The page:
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Written Word > Articles & Commentaries > October 2009 > The Vatican's Investigation of Women Religious in America
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The Vatican’s Investigation of Women Religious in America

By Rev. Robert Barron / From Catholic New World

In recent weeks, a number of angry voices have been raised to protest the Vatican’s inititative to investigate communities of American nuns. To give just one example, Chicago Sun-Times columnist Carol Marin strongly critiqued the move, arguing that it represents just another example of an out of touch, patriarchal church persecuting those who refuse to cooperate with it. “These investigations,” Marin argues, “are about dissent in the Catholic church and how to stop it.” And this particular attack, she says, is directed at the very people who, for years, did most of the grunt work of the church, laboring away for slave wages, even as priests lived high on the hog: “While diocesan priests lived in rectories with more rooms than they could use…the sisters lived in tiny cells, did their own scrubbing and potato peeling and provided the church with a dirt-cheap work force.”

Now there is usually a grain of truth in a caricature, and Marin’s is no exception. There were too many nuns in the pre-conciliar period who were treated with disrespect by priests, and there certainly was a kind of systemtic sexism that marked the church, as it marked almost every institution prior to, say, the 1970’s. However, I feel obliged to observe that the sisters in question had taken, of their own free will, vows of poverty so that they could serve Christ and his mission with utter devotion. In this regard, they were identical to thousands of men religious—Dominicans, Jesuits, Carmelites, Benedictines, etc.—who did their fair share of “grunt work” for practically no compensation. To characterize such people, therefore, as a “dirt-cheap workforce” is grossly to miscontrue the nature of their vocation.

But none of this speaks to my principal objection. As I mentioned, Marin interprets the Vatican’s move as basically a display of ecclesiastical power, “an assertion of control,” to use her own words. Well, there’s control and there’s control. I mean, there is petty interference designed simply to express the domination of the one in power; and there is legitimate tending of the fundamental identity of the institution. I would suggest strongly that the Vatican’s move fits much more neatly under the latter heading. And for evidence, I would draw your attention to a keynote address given by Dominican Sr. Laurie Brink to the Leadership Conference of Women Religious in August of 2007. The LCWR has been, since the 1950’s, the most significant representative body of the leadership of sisters in this country.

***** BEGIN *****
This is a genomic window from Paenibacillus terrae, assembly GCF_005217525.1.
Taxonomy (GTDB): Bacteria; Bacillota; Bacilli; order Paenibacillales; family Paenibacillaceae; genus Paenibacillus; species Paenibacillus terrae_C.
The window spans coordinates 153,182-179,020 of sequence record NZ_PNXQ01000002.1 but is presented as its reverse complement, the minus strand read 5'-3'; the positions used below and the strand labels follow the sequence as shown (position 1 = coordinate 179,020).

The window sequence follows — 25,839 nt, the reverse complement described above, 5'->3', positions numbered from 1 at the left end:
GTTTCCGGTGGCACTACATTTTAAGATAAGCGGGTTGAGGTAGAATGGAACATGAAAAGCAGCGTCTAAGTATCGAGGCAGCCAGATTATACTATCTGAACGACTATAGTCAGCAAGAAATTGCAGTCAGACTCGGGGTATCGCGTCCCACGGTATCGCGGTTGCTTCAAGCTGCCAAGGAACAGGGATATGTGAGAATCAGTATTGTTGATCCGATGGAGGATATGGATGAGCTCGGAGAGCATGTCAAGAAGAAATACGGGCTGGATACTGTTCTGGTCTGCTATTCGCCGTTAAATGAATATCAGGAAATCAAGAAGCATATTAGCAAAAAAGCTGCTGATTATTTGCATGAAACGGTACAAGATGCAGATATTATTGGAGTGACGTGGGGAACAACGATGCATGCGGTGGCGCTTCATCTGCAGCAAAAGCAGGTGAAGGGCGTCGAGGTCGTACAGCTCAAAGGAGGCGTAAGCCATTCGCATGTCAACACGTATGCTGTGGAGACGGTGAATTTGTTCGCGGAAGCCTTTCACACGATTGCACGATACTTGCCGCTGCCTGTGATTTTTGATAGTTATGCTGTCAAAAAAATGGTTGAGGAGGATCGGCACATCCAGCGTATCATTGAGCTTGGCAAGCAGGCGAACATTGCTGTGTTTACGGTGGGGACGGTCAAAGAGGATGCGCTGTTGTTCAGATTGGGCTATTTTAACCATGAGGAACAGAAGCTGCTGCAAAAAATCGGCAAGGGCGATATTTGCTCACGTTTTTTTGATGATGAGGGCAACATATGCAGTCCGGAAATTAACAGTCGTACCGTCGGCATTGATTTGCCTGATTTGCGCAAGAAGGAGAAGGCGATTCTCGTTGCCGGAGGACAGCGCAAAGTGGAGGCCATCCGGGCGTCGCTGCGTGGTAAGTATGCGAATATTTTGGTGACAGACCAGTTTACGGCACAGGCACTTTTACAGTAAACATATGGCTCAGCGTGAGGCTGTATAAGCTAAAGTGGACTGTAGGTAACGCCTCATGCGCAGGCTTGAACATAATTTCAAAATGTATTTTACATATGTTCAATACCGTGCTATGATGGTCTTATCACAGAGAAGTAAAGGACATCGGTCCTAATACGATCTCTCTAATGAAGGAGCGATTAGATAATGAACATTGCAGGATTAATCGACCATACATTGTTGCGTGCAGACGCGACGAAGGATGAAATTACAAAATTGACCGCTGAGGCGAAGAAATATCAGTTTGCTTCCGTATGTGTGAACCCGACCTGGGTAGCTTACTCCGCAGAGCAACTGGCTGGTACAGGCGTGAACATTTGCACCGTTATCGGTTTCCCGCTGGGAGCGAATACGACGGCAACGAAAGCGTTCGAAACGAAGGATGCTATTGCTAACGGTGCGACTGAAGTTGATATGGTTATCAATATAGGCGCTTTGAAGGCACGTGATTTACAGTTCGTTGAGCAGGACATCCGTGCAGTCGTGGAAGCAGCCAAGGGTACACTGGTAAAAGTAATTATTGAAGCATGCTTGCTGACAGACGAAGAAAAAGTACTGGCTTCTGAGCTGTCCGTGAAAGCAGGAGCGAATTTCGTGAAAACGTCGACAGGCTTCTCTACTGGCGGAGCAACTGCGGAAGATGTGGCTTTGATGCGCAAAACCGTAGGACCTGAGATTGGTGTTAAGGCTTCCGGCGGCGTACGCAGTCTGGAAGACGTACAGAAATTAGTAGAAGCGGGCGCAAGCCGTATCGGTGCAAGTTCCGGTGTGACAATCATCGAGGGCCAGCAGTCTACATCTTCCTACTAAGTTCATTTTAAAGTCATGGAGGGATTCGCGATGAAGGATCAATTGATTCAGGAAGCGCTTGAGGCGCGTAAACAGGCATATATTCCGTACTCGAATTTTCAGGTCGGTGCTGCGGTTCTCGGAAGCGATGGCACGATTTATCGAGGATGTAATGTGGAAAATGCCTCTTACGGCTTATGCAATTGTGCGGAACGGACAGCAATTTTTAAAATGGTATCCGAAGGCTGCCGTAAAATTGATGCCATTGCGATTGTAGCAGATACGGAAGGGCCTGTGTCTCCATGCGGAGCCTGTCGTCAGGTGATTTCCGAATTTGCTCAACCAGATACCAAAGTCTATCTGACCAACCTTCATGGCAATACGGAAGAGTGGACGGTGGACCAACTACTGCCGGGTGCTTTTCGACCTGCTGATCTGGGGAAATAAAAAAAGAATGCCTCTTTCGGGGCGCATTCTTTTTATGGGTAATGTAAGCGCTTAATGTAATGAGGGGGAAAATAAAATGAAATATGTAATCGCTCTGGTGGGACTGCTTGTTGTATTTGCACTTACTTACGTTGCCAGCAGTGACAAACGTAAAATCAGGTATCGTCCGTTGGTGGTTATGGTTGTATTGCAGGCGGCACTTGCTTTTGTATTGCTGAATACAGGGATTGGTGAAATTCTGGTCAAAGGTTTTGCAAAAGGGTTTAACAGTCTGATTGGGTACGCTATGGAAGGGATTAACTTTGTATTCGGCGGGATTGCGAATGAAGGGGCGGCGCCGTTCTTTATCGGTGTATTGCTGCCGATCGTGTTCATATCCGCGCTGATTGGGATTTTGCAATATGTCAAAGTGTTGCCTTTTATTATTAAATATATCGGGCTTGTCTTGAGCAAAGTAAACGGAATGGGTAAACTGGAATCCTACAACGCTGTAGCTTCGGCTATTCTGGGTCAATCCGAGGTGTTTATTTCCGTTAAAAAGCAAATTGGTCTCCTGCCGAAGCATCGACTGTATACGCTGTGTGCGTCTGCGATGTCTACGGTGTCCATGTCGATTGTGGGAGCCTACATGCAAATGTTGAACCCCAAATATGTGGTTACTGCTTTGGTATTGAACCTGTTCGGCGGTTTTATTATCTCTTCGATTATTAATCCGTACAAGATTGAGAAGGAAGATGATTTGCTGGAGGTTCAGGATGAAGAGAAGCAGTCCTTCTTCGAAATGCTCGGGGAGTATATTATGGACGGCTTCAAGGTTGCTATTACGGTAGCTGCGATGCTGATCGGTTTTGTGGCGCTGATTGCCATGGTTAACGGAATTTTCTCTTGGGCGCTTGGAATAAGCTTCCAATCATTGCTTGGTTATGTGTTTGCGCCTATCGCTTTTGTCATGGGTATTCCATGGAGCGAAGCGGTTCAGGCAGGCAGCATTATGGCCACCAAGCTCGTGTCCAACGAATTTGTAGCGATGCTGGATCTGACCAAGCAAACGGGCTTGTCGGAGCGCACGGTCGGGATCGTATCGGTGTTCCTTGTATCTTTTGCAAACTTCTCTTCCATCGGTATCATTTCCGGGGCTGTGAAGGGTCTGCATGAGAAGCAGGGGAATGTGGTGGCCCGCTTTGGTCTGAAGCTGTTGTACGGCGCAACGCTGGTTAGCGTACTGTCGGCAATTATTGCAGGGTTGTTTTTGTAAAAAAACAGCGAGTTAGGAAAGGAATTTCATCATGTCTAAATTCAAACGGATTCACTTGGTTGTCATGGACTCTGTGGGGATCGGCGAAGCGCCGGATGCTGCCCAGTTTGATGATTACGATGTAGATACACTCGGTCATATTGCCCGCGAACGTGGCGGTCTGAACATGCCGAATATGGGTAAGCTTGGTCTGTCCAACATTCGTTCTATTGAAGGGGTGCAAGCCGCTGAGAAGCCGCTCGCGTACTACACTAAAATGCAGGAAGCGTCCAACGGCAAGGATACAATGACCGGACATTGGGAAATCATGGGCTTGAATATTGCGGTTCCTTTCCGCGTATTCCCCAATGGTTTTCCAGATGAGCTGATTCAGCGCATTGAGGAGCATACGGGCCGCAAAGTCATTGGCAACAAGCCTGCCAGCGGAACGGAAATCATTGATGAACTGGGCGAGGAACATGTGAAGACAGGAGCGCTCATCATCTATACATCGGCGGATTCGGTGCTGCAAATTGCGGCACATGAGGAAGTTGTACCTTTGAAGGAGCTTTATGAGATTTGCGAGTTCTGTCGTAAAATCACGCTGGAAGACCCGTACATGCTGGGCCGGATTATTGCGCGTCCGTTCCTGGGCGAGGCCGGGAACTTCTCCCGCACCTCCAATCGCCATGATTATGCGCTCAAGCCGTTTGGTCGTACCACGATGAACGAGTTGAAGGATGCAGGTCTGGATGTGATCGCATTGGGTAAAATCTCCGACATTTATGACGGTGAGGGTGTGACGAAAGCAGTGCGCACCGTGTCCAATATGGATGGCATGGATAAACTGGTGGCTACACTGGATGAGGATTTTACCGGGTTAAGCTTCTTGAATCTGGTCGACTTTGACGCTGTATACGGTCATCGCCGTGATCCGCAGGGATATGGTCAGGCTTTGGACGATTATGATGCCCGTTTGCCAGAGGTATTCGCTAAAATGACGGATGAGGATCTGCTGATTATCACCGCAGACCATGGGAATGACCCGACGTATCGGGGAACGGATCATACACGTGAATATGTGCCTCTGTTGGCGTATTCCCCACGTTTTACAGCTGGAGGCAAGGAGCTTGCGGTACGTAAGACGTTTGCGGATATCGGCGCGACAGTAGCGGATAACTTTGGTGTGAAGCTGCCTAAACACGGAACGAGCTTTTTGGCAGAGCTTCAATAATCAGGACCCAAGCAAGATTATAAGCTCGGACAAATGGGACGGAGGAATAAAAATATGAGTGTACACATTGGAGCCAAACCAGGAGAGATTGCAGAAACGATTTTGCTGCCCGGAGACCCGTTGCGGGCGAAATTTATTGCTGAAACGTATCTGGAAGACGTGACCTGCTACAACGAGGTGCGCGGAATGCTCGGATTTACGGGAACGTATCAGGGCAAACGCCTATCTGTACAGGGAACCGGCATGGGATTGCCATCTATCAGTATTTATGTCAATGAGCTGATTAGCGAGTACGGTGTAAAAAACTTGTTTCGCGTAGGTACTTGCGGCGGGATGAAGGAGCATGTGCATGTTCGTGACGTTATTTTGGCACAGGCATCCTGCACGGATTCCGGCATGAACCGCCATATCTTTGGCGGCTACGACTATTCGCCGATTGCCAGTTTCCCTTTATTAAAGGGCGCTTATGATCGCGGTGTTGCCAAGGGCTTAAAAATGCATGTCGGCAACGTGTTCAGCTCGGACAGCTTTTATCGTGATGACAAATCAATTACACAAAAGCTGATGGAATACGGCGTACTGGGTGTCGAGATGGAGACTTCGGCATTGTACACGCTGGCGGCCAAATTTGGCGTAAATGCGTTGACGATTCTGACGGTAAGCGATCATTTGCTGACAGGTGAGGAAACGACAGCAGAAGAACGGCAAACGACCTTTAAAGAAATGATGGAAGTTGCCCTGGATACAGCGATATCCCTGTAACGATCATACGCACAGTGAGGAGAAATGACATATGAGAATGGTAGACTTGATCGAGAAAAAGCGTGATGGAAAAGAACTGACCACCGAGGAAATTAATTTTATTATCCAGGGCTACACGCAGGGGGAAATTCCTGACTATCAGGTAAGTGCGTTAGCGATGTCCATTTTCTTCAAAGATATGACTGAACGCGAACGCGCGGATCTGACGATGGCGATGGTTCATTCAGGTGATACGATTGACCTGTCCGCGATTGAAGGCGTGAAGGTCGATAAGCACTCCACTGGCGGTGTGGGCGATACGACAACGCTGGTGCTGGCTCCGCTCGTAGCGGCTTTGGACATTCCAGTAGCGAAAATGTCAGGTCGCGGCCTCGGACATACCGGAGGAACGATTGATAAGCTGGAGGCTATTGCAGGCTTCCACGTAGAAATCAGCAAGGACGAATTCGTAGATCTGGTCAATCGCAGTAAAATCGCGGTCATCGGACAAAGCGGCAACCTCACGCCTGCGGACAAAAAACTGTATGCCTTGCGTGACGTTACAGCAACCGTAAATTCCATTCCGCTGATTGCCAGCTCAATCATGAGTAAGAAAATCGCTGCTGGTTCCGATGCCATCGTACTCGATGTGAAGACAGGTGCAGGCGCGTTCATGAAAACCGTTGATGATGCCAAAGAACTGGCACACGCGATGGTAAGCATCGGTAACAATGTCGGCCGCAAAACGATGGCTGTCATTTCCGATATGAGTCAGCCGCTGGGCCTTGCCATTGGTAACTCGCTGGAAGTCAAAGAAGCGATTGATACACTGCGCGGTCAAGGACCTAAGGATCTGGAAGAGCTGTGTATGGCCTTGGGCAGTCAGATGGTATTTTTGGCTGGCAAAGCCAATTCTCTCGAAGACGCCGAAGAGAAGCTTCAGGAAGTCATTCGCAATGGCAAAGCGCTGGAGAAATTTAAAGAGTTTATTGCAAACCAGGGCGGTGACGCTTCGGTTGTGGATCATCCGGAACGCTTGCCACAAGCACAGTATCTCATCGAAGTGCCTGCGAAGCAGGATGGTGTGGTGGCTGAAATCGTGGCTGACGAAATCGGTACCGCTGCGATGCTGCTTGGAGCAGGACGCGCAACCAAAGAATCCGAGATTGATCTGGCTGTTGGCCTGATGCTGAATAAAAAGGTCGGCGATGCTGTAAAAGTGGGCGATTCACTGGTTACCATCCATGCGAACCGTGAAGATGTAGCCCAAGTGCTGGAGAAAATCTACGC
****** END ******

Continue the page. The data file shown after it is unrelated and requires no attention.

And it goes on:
In her speech, Sr. Brink laid out four models for the future of religious women in America. The first she called “death with dignity and grace.” This is the path pursued by those who see their congregations as simply moribund and are striving to find the best way to bring things to a close. The second model she called “acquiescence to others’ expectations,” by which she means the route taken by a number of newer congregations to follow the promptings of John Paul II and to embrace the habit and more traditional forms of religious life. The fourth paradigm she called “reconciliation for the sake of mission.” Those on this path attempt to bring together the many warring factions within the church—clergy and laity, men and women, liberals and conservatives, etc.—in order to foster the great mission of Jesus. So far, so good—more or less.

But the third model that Sr. Brink proposes—what she calls “sojourning”—is much more problematic. This “dynamic option,” she says, “involves moving beyond the Church, even beyond Jesus.” No longer ecclesiastical, sojourning sisters have “grown beyond the bounds of institutional religion,” and they search for the Holy in “all of creation” and in the many religions of the world. Sr. Brink quotes an American sister walking this path: “I was rooted in the story of Jesus, and it remains at my core, but I’ve also moved beyond Jesus.” She’s honest enough to admit that those on the sojourning way have “left the religious home of their fathers and mothers,” but she praises them as “courageous women among us” who may “very well be providing a glimpse into the new thing that God is bringing about in our midst.” Nowhere in her address does she suggest that there is anything substantially wrong with this third model; in fact, she insists that all four models are viable alternatives for religious women in America.

Well, as Tom Hanks in “Apollo 13” would say, “Houston, we have a problem.” A Christian can respect and admire other religious figures and founders, but she cannot move “beyond” the one who is the Logos of God and who described himself as the “way, the truth, and the life.” A Catholic Christian can become impatient with the institutional church, even sharply critical of it (as Catharine of Siena was); but he cannot leave the church behind, as though it were an incidental vehicle. The sort of relativization of truth that is essential to Sr. Brink’s third model is directly repugnant to the self-understanding of the Catholic Church.